Between January 1993 and September 1994, 2,763 women were enrolled in the HERS. At the beginning of the trial, 1,228 participants reported no weekly stress or urge incontinence episodes in the past week, and of these, 1,208 women provided urinary incontinence data for at least 1 follow-up visit. Five hundred ninety-seven (49%) were assigned to hormone therapy, and 611 (51%) were assigned to placebo.
These groups of continent women were comparable at baseline, with the exception that the women assigned to placebo were, on average, 1 year older and correspondingly further from menopause compared with women in the hormone group ().
Baseline Characteristics of Postmenopausal Women Without Incontinence in the Heart Estrogen/progestin Replacement Study
In the hormone therapy group, 1 participant discontinued due to adverse reactions, 58 died, 5 failed to return, and 11 were lost to follow-up for other reasons. In the placebo group, 60 died, 5 failed to return, and 12 were lost to follow-up for other reasons. The compliance rates were 80% in the placebo and 68% in the hormone groups.
During 4 years of treatment, weekly incontinence was reported at least once during follow-up by 382 women (64%) taking hormone therapy and 302 women (49%) taking placebo (P ≤ .001). Weekly urge incontinence was reported by 48% of the hormone therapy group and 36% of the placebo group (P < .001). Weekly stress incontinence was reported by 54% of the hormone therapy group and 38% of the placebo group (P < .001). The difference between treatment groups was evident by the 4-month visit and persisted throughout the treatment period ().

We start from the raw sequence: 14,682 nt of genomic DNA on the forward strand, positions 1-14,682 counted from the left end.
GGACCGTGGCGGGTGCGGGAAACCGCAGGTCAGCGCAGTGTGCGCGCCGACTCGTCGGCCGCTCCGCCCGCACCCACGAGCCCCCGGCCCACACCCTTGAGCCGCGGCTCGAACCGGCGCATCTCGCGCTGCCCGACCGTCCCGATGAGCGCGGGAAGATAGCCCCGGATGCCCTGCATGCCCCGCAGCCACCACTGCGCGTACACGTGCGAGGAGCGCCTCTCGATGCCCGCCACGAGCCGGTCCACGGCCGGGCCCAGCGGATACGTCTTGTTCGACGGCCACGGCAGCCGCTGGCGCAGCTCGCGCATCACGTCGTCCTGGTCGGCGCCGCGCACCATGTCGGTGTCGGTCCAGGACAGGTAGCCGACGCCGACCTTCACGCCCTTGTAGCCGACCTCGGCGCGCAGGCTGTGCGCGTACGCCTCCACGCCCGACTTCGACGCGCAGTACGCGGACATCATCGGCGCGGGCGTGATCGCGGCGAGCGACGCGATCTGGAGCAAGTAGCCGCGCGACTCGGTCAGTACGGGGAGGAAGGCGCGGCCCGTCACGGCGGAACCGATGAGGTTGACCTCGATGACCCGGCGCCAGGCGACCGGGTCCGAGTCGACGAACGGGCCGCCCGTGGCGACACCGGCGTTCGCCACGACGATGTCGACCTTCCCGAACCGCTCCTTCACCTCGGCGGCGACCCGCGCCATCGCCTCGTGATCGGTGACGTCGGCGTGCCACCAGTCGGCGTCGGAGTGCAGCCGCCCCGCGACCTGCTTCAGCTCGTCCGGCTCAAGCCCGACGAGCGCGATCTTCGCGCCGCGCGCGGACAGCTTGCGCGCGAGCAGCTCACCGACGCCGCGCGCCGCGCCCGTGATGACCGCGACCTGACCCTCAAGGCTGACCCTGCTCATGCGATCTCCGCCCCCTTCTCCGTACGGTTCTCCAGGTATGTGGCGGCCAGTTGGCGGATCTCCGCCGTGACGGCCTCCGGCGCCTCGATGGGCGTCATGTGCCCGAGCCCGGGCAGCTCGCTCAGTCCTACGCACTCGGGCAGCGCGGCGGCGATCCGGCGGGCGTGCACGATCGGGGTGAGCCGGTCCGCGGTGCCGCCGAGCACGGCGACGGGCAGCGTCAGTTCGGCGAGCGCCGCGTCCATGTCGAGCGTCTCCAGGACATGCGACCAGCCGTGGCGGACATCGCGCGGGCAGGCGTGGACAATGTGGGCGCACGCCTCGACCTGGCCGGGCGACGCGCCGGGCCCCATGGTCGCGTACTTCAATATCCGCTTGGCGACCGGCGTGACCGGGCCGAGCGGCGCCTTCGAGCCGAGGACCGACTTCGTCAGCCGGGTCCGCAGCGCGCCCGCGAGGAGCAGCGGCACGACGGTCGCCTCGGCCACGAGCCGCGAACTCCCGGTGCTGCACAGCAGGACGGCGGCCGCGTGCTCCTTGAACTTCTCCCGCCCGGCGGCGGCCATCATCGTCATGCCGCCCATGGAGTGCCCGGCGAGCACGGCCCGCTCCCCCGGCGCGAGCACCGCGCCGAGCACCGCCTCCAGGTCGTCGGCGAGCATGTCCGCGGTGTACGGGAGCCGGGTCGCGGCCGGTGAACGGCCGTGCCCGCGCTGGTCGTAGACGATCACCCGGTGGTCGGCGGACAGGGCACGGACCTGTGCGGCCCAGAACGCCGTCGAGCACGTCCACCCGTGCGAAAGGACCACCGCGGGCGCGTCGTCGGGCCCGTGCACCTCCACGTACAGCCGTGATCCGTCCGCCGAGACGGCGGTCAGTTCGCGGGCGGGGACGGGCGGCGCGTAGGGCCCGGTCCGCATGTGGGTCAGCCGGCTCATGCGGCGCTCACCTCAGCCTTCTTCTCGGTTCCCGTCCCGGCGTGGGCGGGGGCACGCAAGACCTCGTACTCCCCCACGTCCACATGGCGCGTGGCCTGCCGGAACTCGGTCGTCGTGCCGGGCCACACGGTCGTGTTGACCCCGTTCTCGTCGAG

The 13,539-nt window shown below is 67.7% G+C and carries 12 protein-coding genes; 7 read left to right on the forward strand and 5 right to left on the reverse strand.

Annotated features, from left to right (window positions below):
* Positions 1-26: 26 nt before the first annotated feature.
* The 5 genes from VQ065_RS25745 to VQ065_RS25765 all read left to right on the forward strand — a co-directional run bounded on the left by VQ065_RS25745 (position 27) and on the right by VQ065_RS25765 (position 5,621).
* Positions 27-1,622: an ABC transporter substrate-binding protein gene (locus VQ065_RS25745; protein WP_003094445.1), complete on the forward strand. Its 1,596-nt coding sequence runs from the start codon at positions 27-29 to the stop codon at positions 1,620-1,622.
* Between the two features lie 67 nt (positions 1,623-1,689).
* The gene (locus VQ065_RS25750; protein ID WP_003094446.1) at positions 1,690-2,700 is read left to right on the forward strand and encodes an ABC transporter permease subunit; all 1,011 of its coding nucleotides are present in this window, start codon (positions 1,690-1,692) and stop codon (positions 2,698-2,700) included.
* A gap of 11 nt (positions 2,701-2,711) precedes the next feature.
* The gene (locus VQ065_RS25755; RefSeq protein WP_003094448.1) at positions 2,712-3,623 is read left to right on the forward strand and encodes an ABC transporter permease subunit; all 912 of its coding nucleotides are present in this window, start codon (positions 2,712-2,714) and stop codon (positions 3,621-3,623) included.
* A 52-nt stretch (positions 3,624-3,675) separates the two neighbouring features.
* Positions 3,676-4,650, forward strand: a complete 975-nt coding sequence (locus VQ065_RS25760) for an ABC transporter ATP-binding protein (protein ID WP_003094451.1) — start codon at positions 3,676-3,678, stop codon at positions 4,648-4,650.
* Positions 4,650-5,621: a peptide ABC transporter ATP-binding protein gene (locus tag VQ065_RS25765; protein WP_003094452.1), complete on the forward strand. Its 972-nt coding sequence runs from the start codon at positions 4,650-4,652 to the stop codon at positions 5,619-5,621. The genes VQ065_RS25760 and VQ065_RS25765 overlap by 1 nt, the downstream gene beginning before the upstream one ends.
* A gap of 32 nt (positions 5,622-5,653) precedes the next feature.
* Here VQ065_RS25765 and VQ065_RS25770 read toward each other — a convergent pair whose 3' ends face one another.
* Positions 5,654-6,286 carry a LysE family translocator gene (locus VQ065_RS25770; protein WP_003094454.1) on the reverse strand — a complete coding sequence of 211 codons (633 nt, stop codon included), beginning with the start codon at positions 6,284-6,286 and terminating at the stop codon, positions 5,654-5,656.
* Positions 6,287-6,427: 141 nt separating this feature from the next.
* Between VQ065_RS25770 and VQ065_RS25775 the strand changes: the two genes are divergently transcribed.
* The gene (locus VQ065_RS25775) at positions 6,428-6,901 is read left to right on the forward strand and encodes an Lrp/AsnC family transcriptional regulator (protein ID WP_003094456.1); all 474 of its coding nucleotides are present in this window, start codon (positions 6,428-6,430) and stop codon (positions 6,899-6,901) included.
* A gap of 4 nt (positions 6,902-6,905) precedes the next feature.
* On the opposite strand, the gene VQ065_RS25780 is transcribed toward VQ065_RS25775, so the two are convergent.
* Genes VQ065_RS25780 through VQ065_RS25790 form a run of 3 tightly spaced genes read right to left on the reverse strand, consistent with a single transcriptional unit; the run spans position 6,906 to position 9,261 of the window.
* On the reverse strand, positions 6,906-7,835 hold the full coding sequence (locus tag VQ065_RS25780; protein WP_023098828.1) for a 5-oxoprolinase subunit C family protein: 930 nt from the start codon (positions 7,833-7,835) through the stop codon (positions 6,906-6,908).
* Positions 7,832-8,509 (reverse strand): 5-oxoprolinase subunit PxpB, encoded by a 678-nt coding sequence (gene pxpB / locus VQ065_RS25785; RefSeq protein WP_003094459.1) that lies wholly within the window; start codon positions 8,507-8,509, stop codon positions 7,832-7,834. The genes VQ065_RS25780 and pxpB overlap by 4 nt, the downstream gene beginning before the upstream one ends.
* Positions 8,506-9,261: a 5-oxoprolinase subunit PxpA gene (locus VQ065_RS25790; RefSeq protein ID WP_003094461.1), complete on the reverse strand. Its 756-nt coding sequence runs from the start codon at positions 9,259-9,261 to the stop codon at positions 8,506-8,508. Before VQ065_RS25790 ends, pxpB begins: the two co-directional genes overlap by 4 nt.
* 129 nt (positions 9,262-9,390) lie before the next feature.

Cumulative percentage of women reporting incident weekly urinary incontinence at each visit.
In the continuation-ratio model, women assigned to hormone therapy had 50% higher odds of reporting urge incontinence compared with those assigned to placebo (P = .001) and 70% higher odds of reporting stress incontinence (P < .001) (). In supplementary analyses we found that the adverse effect on urge incontinence seemed to increase with time (P = .03 for linear trend in the treatment effect). The effects of treatment were unchanged in multivariate continuation-ratio models controlling for age, years since menopause, race, parity, diabetes, and body mass index.
Risk of Developing Urinary Incontinence Among Postmenopausal Hormone Users Compared With Nonusers
In women under 60 years of age (n = 184) the effect of hormone therapy on risk of incontinence was minimally and not significantly elevated (odds ratio [OR] 1.31; 95% confidence interval [CI] 0.85–2.04; P = .23). Of the women age younger than 60 years and assigned to placebo (n = 88), 48% reported weekly incontinence of any type, 32% reported weekly urge incontinence, and 37% reported weekly stress incontinence during the 4 years. The respective proportions of women assigned to hormone therapy who reported incontinence (n = 96) were 59%, 40%, and 48%.
The cumulative percentage of women reporting incontinence by type and treatment group is presented in . Excess risk after 4 years of treatment with hormone therapy was 15% for weekly incontinence of any type, 12% for weekly urge incontinence, and 16% for weekly stress incontinence. Numbers needed to harm were 6.9, 8.6, and 5.9 respectively ().
Risks, Excess Risks, and Numbers Needed to Harm After 4 Years of Hormone Treatment
Of the women who reported urinary incontinence of any type, 23% reported 4 or more episodes per week at least once during follow-up. Eighteen percent and 22% reported 4 or more episodes of urge and stress incontinence, respectively.